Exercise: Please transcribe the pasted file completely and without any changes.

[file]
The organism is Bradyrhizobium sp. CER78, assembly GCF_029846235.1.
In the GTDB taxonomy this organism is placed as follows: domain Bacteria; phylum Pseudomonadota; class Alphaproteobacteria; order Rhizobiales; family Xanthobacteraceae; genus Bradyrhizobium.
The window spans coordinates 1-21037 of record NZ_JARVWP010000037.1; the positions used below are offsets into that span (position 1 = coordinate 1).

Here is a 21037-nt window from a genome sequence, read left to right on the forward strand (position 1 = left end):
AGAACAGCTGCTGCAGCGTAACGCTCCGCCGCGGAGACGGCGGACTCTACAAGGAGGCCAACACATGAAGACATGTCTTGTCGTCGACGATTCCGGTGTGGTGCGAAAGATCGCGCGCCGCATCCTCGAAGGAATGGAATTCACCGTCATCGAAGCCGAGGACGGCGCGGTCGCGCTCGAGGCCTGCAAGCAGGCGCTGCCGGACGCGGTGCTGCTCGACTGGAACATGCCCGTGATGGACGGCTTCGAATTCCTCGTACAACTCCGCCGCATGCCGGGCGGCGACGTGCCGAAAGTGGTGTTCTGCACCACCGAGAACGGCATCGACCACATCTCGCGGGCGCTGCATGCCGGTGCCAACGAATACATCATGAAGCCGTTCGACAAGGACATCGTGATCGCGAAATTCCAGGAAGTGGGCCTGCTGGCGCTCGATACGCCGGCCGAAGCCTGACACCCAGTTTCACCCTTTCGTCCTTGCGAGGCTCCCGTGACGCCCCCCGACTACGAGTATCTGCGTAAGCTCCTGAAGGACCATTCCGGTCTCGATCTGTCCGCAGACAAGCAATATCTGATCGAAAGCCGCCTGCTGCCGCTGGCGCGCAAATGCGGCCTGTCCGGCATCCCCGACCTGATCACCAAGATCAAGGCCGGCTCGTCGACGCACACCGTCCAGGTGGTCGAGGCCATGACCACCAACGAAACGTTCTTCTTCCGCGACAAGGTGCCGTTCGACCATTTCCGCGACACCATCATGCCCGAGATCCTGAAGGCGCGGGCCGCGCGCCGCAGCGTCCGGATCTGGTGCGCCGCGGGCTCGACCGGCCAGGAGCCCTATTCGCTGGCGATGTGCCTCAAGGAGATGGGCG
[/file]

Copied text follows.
The organism is Bradyrhizobium sp. CER78, assembly GCF_029846235.1.
In the GTDB taxonomy this organism is placed as follows: domain Bacteria; phylum Pseudomonadota; class Alphaproteobacteria; order Rhizobiales; family Xanthobacteraceae; genus Bradyrhizobium.
The window spans coordinates 1-21037 of record NZ_JARVWP010000037.1; the positions used below are offsets into that span (position 1 = coordinate 1).

Here is a 21037-nt window from a genome sequence, read left to right on the forward strand (position 1 = left end):
AGAACAGCTGCTGCAGCGTAACGCTCCGCCGCGGAGACGGCGGACTCTACAAGGAGGCCAACACATGAAGACATGTCTTGTCGTCGACGATTCCGGTGTGGTGCGAAAGATCGCGCGCCGCATCCTCGAAGGAATGGAATTCACCGTCATCGAAGCCGAGGACGGCGCGGTCGCGCTCGAGGCCTGCAAGCAGGCGCTGCCGGACGCGGTGCTGCTCGACTGGAACATGCCCGTGATGGACGGCTTCGAATTCCTCGTACAACTCCGCCGCATGCCGGGCGGCGACGTGCCGAAAGTGGTGTTCTGCACCACCGAGAACGGCATCGACCACATCTCGCGGGCGCTGCATGCCGGTGCCAACGAATACATCATGAAGCCGTTCGACAAGGACATCGTGATCGCGAAATTCCAGGAAGTGGGCCTGCTGGCGCTCGATACGCCGGCCGAAGCCTGACACCCAGTTTCACCCTTTCGTCCTTGCGAGGCTCCCGTGACGCCCCCCGACTACGAGTATCTGCGTAAGCTCCTGAAGGACCATTCCGGTCTCGATCTGTCCGCAGACAAGCAATATCTGATCGAAAGCCGCCTGCTGCCGCTGGCGCGCAAATGCGGCCTGTCCGGCATCCCCGACCTGATCACCAAGATCAAGGCCGGCTCGTCGACGCACACCGTCCAGGTGGTCGAGGCCATGACCACCAACGAAACGTTCTTCTTCCGCGACAAGGTGCCGTTCGACCATTTCCGCGACACCATCATGCCCGAGATCCTGAAGGCGCGGGCCGCGCGCCGCAGCGTCCGGATCTGGTGCGCCGCGGGCTCGACCGGCCAGGAGCCCTATTCGCTGGCGATGTGCCTCAAGGAGATGGGCG